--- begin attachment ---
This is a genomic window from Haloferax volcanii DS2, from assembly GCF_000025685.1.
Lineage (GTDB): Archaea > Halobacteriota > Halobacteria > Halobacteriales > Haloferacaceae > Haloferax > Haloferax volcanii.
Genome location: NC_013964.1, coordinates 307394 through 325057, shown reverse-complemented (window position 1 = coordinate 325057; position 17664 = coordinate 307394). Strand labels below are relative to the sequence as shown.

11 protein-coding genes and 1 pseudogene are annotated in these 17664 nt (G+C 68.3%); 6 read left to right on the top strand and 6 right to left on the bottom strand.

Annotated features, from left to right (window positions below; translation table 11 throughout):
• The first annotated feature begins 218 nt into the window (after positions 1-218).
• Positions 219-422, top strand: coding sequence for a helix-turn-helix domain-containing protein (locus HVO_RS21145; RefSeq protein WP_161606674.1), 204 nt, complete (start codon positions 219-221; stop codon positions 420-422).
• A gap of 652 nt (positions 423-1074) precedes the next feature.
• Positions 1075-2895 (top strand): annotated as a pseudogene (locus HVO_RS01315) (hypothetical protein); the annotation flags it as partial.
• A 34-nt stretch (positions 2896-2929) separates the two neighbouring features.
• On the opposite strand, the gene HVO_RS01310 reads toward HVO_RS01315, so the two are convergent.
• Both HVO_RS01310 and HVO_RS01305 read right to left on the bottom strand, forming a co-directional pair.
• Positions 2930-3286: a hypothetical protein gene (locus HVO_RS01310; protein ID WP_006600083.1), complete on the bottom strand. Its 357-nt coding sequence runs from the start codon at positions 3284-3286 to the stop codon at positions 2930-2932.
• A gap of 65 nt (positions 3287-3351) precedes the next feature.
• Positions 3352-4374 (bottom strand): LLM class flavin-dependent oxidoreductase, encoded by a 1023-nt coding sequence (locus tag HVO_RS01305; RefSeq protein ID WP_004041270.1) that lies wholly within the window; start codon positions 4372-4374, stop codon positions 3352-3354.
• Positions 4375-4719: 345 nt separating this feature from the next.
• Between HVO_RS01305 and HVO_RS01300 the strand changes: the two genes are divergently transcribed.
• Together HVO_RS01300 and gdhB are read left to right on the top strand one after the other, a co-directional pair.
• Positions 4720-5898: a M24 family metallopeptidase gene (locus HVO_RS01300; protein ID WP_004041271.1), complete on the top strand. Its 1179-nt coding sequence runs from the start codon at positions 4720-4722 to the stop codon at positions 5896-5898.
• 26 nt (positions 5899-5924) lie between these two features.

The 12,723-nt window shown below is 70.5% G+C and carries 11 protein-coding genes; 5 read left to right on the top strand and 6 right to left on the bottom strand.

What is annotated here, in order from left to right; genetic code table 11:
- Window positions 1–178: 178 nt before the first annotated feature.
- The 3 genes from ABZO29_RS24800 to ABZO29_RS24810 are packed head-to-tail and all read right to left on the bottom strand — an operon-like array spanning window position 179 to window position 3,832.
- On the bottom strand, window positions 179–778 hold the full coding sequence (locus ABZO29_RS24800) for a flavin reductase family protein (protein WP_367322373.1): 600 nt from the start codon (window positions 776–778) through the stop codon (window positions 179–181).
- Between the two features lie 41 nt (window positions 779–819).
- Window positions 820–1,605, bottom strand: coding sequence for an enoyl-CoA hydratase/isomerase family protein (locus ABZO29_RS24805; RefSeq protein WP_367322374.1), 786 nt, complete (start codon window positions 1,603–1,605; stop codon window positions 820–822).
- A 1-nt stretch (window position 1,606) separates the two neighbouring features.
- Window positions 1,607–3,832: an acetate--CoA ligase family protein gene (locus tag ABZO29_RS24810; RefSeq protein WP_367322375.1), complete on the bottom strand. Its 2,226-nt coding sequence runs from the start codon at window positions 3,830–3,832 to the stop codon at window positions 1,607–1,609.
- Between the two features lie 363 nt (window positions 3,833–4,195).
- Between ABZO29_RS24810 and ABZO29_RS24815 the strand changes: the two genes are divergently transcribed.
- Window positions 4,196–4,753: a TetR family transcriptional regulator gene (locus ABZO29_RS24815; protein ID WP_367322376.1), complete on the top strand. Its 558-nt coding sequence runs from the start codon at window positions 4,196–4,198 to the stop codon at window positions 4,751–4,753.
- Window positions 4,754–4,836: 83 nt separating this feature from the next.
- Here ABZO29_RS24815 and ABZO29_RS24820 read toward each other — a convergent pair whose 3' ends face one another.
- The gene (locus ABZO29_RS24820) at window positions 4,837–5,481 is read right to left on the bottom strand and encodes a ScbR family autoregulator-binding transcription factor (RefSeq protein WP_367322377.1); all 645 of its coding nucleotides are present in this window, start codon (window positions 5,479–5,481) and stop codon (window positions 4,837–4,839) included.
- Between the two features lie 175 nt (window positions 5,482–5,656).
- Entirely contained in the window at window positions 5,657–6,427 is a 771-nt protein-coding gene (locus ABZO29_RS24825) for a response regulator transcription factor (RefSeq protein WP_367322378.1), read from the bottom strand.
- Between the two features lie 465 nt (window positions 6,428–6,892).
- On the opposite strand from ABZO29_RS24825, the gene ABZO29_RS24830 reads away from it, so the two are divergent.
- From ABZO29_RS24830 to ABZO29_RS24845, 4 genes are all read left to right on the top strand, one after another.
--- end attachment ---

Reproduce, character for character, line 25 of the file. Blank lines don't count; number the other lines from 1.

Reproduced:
- On the bottom strand, window positions 179–778 hold the full coding sequence (locus ABZO29_RS24800) for a flavin reductase family protein (protein WP_367322373.1): 600 nt from the start codon (window positions 776–778) through the stop codon (window positions 179–181).